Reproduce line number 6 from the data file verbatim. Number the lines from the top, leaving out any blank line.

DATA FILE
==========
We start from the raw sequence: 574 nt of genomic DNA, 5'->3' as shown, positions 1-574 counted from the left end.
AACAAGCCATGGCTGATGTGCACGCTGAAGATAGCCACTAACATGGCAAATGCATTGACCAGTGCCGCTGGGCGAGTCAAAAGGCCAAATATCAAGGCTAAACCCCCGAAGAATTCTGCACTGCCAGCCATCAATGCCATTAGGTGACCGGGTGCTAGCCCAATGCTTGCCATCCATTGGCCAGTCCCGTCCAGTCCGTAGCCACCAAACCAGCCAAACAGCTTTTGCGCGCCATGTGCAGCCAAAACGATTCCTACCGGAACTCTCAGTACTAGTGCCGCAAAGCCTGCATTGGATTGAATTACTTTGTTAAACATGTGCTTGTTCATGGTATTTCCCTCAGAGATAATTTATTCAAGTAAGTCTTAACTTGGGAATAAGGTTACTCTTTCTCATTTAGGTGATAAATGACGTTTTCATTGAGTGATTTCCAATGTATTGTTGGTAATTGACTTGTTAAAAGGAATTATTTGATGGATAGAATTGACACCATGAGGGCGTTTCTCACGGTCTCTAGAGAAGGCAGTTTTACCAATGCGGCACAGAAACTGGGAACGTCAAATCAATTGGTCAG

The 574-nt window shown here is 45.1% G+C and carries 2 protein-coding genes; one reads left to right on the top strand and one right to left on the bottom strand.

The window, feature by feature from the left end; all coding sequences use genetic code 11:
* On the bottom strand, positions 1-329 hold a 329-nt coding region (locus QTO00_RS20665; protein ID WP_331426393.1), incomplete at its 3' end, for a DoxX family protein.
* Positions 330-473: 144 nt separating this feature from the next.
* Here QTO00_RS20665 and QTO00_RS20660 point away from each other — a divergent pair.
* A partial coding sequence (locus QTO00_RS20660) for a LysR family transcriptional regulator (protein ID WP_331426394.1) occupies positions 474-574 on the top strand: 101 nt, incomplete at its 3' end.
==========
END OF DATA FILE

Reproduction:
* Positions 330-473: 144 nt separating this feature from the next.